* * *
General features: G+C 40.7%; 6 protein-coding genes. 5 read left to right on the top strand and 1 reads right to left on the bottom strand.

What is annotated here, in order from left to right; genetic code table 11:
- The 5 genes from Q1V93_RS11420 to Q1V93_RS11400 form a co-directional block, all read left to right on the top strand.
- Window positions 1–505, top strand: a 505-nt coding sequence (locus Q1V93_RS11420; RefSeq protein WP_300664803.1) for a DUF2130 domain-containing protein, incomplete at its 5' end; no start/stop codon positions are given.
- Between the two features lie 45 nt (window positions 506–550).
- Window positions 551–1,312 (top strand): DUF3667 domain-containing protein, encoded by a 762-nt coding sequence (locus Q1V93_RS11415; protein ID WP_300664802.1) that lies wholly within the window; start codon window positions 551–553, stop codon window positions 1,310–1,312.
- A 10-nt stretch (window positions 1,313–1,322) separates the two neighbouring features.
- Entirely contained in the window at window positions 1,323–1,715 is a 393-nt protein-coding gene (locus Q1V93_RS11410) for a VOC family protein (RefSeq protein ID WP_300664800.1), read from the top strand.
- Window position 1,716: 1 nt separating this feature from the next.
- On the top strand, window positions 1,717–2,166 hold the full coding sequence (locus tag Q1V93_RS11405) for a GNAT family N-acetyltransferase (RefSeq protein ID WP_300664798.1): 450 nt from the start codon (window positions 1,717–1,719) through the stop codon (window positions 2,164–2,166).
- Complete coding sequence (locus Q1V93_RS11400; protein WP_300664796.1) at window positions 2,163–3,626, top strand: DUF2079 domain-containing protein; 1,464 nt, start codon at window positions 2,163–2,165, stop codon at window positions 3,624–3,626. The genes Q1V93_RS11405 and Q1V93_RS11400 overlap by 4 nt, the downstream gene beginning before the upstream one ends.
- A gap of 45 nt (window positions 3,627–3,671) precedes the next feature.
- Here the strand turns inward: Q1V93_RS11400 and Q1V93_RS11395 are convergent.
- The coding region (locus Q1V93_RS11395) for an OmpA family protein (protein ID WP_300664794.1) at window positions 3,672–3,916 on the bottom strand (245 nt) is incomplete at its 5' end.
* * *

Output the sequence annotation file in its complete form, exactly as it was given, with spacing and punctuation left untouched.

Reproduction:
General features: G+C 40.7%; 6 protein-coding genes. 5 read left to right on the top strand and 1 reads right to left on the bottom strand.

What is annotated here, in order from left to right; genetic code table 11:
- The 5 genes from Q1V93_RS11420 to Q1V93_RS11400 form a co-directional block, all read left to right on the top strand.
- Window positions 1–505, top strand: a 505-nt coding sequence (locus Q1V93_RS11420; RefSeq protein WP_300664803.1) for a DUF2130 domain-containing protein, incomplete at its 5' end; no start/stop codon positions are given.
- Between the two features lie 45 nt (window positions 506–550).
- Window positions 551–1,312 (top strand): DUF3667 domain-containing protein, encoded by a 762-nt coding sequence (locus Q1V93_RS11415; protein ID WP_300664802.1) that lies wholly within the window; start codon window positions 551–553, stop codon window positions 1,310–1,312.
- A 10-nt stretch (window positions 1,313–1,322) separates the two neighbouring features.
- Entirely contained in the window at window positions 1,323–1,715 is a 393-nt protein-coding gene (locus Q1V93_RS11410) for a VOC family protein (RefSeq protein ID WP_300664800.1), read from the top strand.
- Window position 1,716: 1 nt separating this feature from the next.
- On the top strand, window positions 1,717–2,166 hold the full coding sequence (locus tag Q1V93_RS11405) for a GNAT family N-acetyltransferase (RefSeq protein ID WP_300664798.1): 450 nt from the start codon (window positions 1,717–1,719) through the stop codon (window positions 2,164–2,166).
- Complete coding sequence (locus Q1V93_RS11400; protein WP_300664796.1) at window positions 2,163–3,626, top strand: DUF2079 domain-containing protein; 1,464 nt, start codon at window positions 2,163–2,165, stop codon at window positions 3,624–3,626. The genes Q1V93_RS11405 and Q1V93_RS11400 overlap by 4 nt, the downstream gene beginning before the upstream one ends.
- A gap of 45 nt (window positions 3,627–3,671) precedes the next feature.
- Here the strand turns inward: Q1V93_RS11400 and Q1V93_RS11395 are convergent.
- The coding region (locus Q1V93_RS11395) for an OmpA family protein (protein ID WP_300664794.1) at window positions 3,672–3,916 on the bottom strand (245 nt) is incomplete at its 5' end.